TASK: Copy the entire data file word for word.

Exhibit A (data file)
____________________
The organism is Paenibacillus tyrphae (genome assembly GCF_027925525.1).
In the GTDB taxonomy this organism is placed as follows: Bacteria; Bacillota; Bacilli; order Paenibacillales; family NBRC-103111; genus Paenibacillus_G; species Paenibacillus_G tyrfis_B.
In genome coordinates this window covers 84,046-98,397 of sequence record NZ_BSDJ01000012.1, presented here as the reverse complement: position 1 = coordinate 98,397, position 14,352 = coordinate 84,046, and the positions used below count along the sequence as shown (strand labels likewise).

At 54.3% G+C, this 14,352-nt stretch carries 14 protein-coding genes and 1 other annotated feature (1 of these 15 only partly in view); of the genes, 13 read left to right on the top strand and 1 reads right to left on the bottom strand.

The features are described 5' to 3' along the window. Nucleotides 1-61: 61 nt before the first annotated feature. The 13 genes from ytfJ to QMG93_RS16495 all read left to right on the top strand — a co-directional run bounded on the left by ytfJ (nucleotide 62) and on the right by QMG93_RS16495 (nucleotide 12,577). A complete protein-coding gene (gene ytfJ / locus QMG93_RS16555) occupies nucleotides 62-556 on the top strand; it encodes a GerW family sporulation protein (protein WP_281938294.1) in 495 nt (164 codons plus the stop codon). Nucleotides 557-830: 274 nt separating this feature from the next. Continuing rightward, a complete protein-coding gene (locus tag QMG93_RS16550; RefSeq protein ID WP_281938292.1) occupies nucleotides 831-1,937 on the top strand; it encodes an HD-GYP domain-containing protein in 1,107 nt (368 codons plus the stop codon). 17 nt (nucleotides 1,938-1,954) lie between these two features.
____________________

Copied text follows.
The organism is Paenibacillus tyrphae (genome assembly GCF_027925525.1).
In the GTDB taxonomy this organism is placed as follows: Bacteria; Bacillota; Bacilli; order Paenibacillales; family NBRC-103111; genus Paenibacillus_G; species Paenibacillus_G tyrfis_B.
In genome coordinates this window covers 84,046-98,397 of sequence record NZ_BSDJ01000012.1, presented here as the reverse complement: position 1 = coordinate 98,397, position 14,352 = coordinate 84,046, and the positions used below count along the sequence as shown (strand labels likewise).

At 54.3% G+C, this 14,352-nt stretch carries 14 protein-coding genes and 1 other annotated feature (1 of these 15 only partly in view); of the genes, 13 read left to right on the top strand and 1 reads right to left on the bottom strand.

The features are described 5' to 3' along the window. Nucleotides 1-61: 61 nt before the first annotated feature. The 13 genes from ytfJ to QMG93_RS16495 all read left to right on the top strand — a co-directional run bounded on the left by ytfJ (nucleotide 62) and on the right by QMG93_RS16495 (nucleotide 12,577). A complete protein-coding gene (gene ytfJ / locus QMG93_RS16555) occupies nucleotides 62-556 on the top strand; it encodes a GerW family sporulation protein (protein WP_281938294.1) in 495 nt (164 codons plus the stop codon). Nucleotides 557-830: 274 nt separating this feature from the next. Continuing rightward, a complete protein-coding gene (locus tag QMG93_RS16550; RefSeq protein ID WP_281938292.1) occupies nucleotides 831-1,937 on the top strand; it encodes an HD-GYP domain-containing protein in 1,107 nt (368 codons plus the stop codon). 17 nt (nucleotides 1,938-1,954) lie between these two features.